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Physiological Studies on Some Biologically Active Secondary Metabolites from Marine-Derived Fungus Penicillium brevicompactum

Date: 17.1.2011 

Physiological Studies on Some Biologically Active Secondary Metabolites from Marine-Derived Fungus Penicillium brevicompactum

By

Atalla, M. Mabrouk1; Zeinab, H. Kheiralla2; Eman, R. Hamed1; Amani, A. Youssry2 and Abeer, A. Abd El Aty1

From

1 Chemistry of Natural and Microbial Products Dept. National Research Centre, Cairo, Egypt.

2 Botany Dept. Faculty of Girls for Arts, Science and Education, Ain Shams University


Abstract

The fungal isolate Penicillium brevicompactum which isolated from the associated marine alga Pterocladia sp. in autumn season was able to produce 11 clear and active compounds, separated by the best solvent system dichloromethane: methanol (95:5 v/v). Compounds 4 and 9 were considered as antibacterial compounds, active against gram positive (B. subtillis) and gram negative (E. coli) bacteria. Malt extract broth medium with initial pH 4 when incubated at 28 ºC in an incubator shaker at 200 rpm for 12 days were the most favorable conditions for compound 4 production (19.87 mg/l). The suitable conditions for compound 9 production (121.13 mg/L) were potato carrot broth medium, initial pH 4, incubation temperature 26 ºC at 180 rpm after incubation period for10 days. Structural elucidation of the pure compounds suggested that compound 4 may be [Di(2-ethyl hexayl) phthalate], and compound 9 may be fungisterol or one of its isomers. Pure compounds were evaluated for cytotoxicity towards 6 different types of tumor cell lines performed in Cancer Biology Department, National Cancer Institute, Cairo University. The results revealed that, the maximum concentration of compound 4(100μg/mL) kills about 30% of lung cells. The maximum concentration of compound 9 (100 μg/mL) kills approximately 40% of the viable infected liver cells and also kills approximately 50% of the viable infected lung cells at concentration equal to 91.6 μg/mL. It can be concluded that compound 9 can be recommended as an anticancer compound.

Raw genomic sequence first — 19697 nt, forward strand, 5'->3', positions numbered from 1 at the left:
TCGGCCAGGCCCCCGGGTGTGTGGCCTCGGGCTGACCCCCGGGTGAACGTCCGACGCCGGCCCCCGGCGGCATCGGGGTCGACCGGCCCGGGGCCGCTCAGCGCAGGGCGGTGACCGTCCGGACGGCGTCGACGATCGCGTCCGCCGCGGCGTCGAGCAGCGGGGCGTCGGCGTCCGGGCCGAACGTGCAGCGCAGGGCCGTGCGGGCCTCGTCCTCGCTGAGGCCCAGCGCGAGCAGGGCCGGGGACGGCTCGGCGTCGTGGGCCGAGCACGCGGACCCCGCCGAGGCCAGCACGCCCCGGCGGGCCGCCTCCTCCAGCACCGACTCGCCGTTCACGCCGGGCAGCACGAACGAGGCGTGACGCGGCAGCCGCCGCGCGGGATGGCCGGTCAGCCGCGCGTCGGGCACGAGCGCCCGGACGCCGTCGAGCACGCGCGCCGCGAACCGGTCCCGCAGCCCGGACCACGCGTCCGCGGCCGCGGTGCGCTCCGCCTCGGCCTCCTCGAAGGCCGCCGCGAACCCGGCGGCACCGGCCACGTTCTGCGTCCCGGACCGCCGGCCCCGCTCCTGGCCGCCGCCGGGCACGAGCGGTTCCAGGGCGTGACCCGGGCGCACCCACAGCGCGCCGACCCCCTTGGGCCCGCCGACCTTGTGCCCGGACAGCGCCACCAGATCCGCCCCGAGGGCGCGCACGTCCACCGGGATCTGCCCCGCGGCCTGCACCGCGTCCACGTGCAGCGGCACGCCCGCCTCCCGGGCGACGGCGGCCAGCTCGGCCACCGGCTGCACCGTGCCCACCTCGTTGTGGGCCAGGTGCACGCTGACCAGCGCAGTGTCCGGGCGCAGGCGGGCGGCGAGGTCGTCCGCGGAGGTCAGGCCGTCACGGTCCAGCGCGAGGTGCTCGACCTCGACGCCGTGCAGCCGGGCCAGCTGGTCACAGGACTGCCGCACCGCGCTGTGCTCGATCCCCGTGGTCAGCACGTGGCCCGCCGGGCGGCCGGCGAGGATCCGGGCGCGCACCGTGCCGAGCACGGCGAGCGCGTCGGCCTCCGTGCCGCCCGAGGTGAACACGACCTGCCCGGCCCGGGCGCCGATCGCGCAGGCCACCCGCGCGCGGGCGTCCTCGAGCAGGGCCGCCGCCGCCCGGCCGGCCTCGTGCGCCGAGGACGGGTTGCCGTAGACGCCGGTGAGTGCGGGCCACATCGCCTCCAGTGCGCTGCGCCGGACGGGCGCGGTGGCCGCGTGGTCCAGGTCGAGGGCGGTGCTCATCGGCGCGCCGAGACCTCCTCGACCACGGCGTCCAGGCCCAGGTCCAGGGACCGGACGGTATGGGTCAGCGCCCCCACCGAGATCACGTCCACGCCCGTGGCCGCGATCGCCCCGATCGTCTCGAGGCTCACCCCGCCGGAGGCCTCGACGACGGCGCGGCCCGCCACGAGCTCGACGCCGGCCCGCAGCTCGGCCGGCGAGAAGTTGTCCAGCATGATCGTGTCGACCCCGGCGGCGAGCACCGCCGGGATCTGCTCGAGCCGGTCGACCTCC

Keywords: Marine fungi, Penicillium brevicompactum, Pharmaceuticals, Cytotoxicity, Anticancer compounds.


*Corresponding author: erhamed@yahoo.com

Citation: Mabrouk AM, Kheiralla ZH, Hamed ER, Youssry AA, Abd El Aty AA. (2011): Physiological Studies on Some Biologically Active Secondary Metabolites from Marine-Derived Fungus Penicillium brevicompactum. www.Gate2Biotech.com. 1 (1) 1-15


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